Episode 2 - The CPU

de | mart. 17, 2014 | News

In order to maintain a fluency of the series How to recycle electrical and electronic equipment, we decided this article to be about the complementary device of the monitor, the central processing unit. Why? We are in a dynamic world in which the use of the mobile gadgets is more and more common. Nowadays, the whole system of a central processing unit is replaced by small parts that can be found in various gadgets, from laptops to tablets. Once these are known, the question arises: What happens wit CPU once it wears out? We are European citizens and we are knowledgeable of the legal obligation to collect waste selectively, and therefore we should hand over the CPU to a designated collection point (here you can find all collection points in the ECOTIC system).
Why do we recycle the CPU's? The CPU's are part of the electronic waste that is characterized mainly by its content of elements and chemical compounds with high economic value. In parallel with this feature that shouldn't be neglected, the recovery of elements and of toxic compounds involves complex technological processes having pollutant potential.

Recycling processes of waste electrical and electronic equipment (WEEE) is governed by these distinct elements:


In the following table some of the chemical elements with high pollutant potential are listed:


Chemical elements

Component CPU

Negative effects

Halogenated compounds:

  • PCBs (polychlorinated biphenyls)

Capacitors, transformers

1) serious impact on health and the environment, Including carcinogenicity, reproductive disorders, immune system changes, loss of biological diversity generally slow-growing Effects.

  • TBBA (tetrabromo-bisphenol-A)

Flame retardants in plastics


  • PBB (polybrominated biphenyls)

Printed circuits

1) Effects on the nervous system but so on the skin
  • PBDE (polybrominated diphenyl ethers)


1) effects on reproductive system

  • PVC (polyvinylchloride)

Electrical insulators

1) through cremation are released  dioxins and furans  - highly toxic to the human body.

Heavy metals / Other metals:

  • arsenic



  • Beryllium
power sources


  • Chrome VI


1)cause allergic reactions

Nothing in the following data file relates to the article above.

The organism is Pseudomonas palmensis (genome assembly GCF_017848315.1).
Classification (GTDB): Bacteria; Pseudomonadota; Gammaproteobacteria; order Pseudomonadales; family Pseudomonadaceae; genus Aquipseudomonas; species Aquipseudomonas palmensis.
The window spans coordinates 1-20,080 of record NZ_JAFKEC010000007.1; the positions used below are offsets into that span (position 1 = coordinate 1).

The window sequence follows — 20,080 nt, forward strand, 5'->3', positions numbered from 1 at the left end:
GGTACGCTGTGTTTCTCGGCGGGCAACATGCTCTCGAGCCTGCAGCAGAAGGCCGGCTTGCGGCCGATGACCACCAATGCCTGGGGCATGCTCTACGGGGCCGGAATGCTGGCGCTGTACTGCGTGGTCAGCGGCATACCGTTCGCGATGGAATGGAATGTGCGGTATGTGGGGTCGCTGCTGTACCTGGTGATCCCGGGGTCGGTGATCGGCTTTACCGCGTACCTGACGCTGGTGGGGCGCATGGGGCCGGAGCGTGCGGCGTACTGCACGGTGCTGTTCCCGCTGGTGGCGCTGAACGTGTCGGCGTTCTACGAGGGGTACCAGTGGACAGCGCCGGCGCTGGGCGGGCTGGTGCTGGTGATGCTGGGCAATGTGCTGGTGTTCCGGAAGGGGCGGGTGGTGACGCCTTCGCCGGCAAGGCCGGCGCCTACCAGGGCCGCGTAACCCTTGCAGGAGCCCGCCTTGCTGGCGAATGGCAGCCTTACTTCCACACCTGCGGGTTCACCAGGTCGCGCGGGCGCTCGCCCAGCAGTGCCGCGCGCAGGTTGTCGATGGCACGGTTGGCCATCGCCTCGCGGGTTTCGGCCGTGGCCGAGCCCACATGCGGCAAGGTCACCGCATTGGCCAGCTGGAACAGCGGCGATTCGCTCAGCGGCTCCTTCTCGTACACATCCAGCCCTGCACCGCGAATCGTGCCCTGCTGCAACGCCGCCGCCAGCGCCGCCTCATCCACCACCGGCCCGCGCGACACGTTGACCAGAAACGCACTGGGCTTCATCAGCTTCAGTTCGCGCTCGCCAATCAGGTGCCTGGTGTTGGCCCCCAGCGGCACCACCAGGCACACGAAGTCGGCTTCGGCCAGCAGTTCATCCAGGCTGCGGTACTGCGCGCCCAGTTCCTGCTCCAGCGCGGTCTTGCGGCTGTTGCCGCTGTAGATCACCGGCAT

• Plumb

batteries, printed circuit boards

1) severe effects on plants, animals and microorganisms
2) affects the nervous system and endocrine system 
3)  Effects on brain development, especially on children

  • Cadmium

batteries, printed circuit boards

1) affects the human body, Especially the kidneys

  • Mercury

batteries, printed circuit boards

1) negative Effects on brain development

In terms of the economic impact that recycling waste of electrical and electronic equipment have, the CPU are known to be one of the most valuable waste categories.

In 2013, in the ECOTIC system were processed 641.04 tones of CPU, representing 79 590 pieces of such equipment.
from 10 tones of central units after dismantling to process, the following types and amounts of fractions result: iron 5959.7 kg, 1860 kg electrical components, 910.9 kg unsorted plastic , 749.2 kg PCB (motherboards), 258.8 kg aluminum wiring 182.3 kg, 53.5 kg of batteries, 14.2 kg copper, 11.4 kg capacitor> 25 mm.
from 749.2 kg of motherboards has extracted 160 kg copper 121 gr. Silver, 56.6 gr. Gold, 30 gr. Palladium, 13 kg Zinc, 10.8 gr. Platinum, 4 kg aluminum (those were identified in  the study conducted by Green Electronics in 2011, "Overview of hydrometallurgical to process for the recovery of copper from waste printed circuit boards").

The stages through which a CPU passes in the recycling processes:

dangerous elements are extracted:

- Electrolytic capacitors
- Batteries
- Printed circuit boards
- Plastics with brominated compounds
- External cables

2.TREATMENT - the elements and subassemblies without dangerous content are removed:

- Metals
- Cables
- Plastic materials



3. CAPITALIZATION - components and the materials extracted are subject to the final recovery, in order to be integrated into the economic circuit. Here you can see what the elements have transformed into

The recovery of the materials and components present in the electronic devices, particularly those present in the IT&C equipment is a priority at EU level in order to reduce the dependence on imported raw materials underlying the production sectors of the electronic equipment field.


The photos were made with the support of GreenWeee International.